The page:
A day at the Museum

It used to be called The Prince of Wales Museum, and every kid growing up in Mumbai would remember the school trip that was dutifully made there, with students in uniform, trooping in single file, finger on lips if the teacher insisted, looking solemnly at the exhibits. Similar trips to the zoo, the aquarium and Powai Lake (before the real estate boom in those parts) and the school had ticked all boxes required to expand the students’ minds.

Cultural experience: How many people wake up on a weekend and fix up to meet their friends at the Museum, or take their kids for an impromptu visit?

The kids then wrote an essay on the outing, and forgot all about it. An experience that should have been one of awed discovery was turned into a dull academic exercise. No wonder then, the teeming population of Mumbai seldom revisits the museum -- now called the Chattrapati Shivaji Maharaj Vastu Sangrahalay -- unless there is a well-publicised event taking place (like the recent Mummy Exhibition), or maybe during the Kala Ghoda Festival. The magnificent building with its well-maintained gardens, has become just another stopover on the itinerary of tourists to Mumbai, taking the guided bus tour.

How many people wake up on a weekend and fix up to meet their friends at the Museum, or take their kids for an impromptu visit? They don’t know what a house of delights it is. And, the current Director General, Sabyasachi Mukherjee, is doing all he can to make the Museum an even more valuable cultural resource for the city.

On Saturday last week, he and his team hosted a wonderful meeting of friends and well-wishers of the Museum, a cross section that included artists, teachers, curators, NGOs, journalists, documentary filmmakers, students and others, who were then asked to come up with ideas on how to make the Museum experience more enriching and relevant.

After brief presentations by Mukherjee and his team — which revealed a lot more about the Museum than is generally out there — the gathering was divided into groups, asked to discuss among themselves and then get a team leader from each group to present their points.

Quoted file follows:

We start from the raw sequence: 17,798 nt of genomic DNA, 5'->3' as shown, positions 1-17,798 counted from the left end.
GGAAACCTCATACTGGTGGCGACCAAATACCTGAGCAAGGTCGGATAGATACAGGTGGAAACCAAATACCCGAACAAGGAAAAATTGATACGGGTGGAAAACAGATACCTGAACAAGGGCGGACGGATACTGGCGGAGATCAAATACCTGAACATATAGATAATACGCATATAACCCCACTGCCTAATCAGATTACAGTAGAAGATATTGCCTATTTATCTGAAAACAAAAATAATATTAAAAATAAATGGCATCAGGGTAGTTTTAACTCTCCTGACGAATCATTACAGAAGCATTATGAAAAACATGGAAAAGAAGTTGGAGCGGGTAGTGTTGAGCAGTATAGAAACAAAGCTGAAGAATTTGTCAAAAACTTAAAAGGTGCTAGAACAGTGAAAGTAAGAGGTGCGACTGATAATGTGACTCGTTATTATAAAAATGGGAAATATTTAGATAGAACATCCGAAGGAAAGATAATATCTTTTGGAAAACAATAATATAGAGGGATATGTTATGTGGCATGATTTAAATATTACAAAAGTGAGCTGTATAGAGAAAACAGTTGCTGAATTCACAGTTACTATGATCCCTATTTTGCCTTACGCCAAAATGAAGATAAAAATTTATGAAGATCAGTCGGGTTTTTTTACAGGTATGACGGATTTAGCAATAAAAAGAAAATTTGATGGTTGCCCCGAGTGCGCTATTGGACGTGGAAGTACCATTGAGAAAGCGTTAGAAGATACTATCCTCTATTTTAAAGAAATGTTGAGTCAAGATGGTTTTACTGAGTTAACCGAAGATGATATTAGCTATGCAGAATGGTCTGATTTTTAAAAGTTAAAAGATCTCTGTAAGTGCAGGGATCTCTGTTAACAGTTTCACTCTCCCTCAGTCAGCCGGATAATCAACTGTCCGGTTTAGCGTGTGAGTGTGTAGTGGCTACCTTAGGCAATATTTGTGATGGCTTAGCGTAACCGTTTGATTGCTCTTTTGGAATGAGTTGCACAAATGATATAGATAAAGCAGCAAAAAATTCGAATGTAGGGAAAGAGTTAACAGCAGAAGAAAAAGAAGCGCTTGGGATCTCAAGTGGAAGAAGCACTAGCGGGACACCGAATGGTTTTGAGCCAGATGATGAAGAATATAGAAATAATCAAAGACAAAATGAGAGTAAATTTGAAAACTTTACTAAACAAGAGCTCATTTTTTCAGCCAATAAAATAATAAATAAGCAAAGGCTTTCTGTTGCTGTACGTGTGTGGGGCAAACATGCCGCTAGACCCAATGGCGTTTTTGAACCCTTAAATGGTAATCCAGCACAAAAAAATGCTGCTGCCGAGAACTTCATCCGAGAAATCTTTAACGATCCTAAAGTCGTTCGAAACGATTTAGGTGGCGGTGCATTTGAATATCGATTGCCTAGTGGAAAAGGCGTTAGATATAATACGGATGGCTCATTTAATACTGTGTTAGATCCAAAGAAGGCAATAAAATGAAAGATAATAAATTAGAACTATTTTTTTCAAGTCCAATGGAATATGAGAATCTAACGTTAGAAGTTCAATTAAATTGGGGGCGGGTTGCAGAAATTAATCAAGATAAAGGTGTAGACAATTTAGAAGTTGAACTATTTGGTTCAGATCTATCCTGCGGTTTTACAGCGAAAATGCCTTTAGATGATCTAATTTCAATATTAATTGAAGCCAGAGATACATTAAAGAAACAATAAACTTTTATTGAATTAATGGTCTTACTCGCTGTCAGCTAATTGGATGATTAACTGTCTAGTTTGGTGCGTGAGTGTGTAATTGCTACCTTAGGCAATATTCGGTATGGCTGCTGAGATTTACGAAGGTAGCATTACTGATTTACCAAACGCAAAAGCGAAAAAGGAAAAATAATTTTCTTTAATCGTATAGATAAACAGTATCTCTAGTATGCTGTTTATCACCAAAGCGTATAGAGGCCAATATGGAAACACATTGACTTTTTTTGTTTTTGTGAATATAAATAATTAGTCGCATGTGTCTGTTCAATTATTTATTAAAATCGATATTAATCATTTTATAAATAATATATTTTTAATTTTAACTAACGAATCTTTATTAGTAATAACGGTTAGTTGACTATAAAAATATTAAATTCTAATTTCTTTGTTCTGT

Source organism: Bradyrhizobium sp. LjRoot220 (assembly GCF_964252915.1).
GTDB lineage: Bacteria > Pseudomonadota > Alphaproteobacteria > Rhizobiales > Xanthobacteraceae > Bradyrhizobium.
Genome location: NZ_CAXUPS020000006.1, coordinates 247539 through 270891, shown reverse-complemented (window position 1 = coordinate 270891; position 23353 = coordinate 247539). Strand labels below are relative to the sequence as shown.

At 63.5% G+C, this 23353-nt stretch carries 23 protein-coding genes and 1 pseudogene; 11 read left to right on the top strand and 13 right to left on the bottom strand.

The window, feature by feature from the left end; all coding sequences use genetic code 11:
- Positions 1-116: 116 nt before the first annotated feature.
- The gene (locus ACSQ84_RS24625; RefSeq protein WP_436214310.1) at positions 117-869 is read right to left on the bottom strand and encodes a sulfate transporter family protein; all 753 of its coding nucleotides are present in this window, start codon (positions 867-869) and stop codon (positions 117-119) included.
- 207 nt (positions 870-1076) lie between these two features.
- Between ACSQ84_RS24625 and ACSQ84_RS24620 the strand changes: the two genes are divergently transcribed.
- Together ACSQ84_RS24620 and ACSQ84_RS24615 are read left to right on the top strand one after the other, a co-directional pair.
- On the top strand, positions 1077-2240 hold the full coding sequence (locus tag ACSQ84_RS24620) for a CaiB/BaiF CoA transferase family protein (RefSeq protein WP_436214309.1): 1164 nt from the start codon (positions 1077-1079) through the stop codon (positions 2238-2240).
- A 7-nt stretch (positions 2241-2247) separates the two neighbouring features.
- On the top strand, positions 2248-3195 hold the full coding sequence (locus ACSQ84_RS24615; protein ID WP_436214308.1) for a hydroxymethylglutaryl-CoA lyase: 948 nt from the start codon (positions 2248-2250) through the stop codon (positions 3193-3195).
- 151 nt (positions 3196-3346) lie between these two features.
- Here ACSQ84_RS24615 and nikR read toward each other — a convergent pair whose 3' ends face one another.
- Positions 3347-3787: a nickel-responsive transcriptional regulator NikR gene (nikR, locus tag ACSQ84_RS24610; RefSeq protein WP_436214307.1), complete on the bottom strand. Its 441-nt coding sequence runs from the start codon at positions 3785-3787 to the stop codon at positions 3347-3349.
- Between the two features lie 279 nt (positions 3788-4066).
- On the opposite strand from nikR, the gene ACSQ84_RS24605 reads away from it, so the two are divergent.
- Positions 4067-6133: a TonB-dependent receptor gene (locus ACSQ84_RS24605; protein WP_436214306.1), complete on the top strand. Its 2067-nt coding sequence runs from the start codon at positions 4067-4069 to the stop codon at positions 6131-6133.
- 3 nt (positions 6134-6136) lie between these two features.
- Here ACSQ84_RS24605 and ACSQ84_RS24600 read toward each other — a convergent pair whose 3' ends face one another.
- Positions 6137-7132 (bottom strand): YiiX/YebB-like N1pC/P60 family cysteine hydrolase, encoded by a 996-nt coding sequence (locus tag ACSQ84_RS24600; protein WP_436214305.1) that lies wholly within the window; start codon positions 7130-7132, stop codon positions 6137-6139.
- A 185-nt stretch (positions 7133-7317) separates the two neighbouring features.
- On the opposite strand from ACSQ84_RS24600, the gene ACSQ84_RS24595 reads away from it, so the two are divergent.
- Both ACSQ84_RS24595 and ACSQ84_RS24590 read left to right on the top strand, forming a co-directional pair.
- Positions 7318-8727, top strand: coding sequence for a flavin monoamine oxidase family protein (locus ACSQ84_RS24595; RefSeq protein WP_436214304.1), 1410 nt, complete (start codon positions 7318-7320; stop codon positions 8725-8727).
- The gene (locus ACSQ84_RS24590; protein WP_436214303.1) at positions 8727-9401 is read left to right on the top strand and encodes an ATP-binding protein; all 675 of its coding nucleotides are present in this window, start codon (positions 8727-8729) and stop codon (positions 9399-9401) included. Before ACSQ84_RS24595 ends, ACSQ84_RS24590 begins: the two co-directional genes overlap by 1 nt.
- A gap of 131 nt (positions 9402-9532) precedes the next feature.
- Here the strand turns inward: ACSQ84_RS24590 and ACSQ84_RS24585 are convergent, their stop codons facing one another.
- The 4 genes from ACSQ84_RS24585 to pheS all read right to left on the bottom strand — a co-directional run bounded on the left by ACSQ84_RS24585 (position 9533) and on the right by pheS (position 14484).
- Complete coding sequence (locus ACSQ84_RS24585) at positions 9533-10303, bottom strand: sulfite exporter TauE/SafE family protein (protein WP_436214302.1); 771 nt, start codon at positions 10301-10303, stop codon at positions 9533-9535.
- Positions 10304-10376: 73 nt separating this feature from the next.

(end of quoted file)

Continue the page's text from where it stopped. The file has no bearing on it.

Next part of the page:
The Museum has already taken great strides in the areas of conservation (Anupam Sah is the man with a mission) and education, and is collaborating with other national and international organisations, but the main concern of all groups was that not enough is known about the Museum’s many remarkable endeavours. In today’s times, it is not enough to do excellent work, it has to be communicated to the world as well, and the Museum does not have a PR cell.

Even though it has a good website and a presence on social media platforms, these information tools are not maximised. Its superb library and a fairly active Museum Society (that is not online yet) must be the city’s best kept secrets.

There was also the grouse that being in South Mumbai, the Museum was too far for people — students in particular — from the distant suburbs. For this, the Museum has already come up with a solution, a Museum on Wheels, a bus that can travel to far flung places with educational devices, audio-visual presentations and demonstrations. Once this level of outreach takes place, it might inspire parents and teachers to bring students to the Museum.

Museums the world over are going online with virtual tours and the best exhibits catalogued for anyone to access on the net. A large part of the CSMVS Museum’s vast collection is not even exhibited, but once put online, it can be opened up for people to see, without endangering the rare pieces.

A lot more ideas about documentation, digitisation, publication, merchandising, appointing docents came up. But finally it comes down to resources — and it is surprising to learn that the Museum gets no government aid for its day to day running.

Which brings up the question that should be asked more often — if an institution is a valuable resource for the community, doesn’t it fall on people like us to find ways of supporting it? It is not always the question of money, but sharing of time and skills. For instance, people interested in art, culture and history can volunteer as guides, students can help with social media and outreach; designers can help with publications or merchandise, marketing professionals, event managers and communications experts can chip in with their expertise. The society whose cultural heritage the Museum is preserving, needs to make sure that it is nurtured and periodically revitalised.

We have seen how so many institutions have languished under bureaucratic lethargy. When, at last, the Museum has a leader and a team that works with passion, they deserve to be cheered on.

Start by spending a day at the Museum...

Deepa Gahlot is an award-winning film and theatre critic and an arts administrator 

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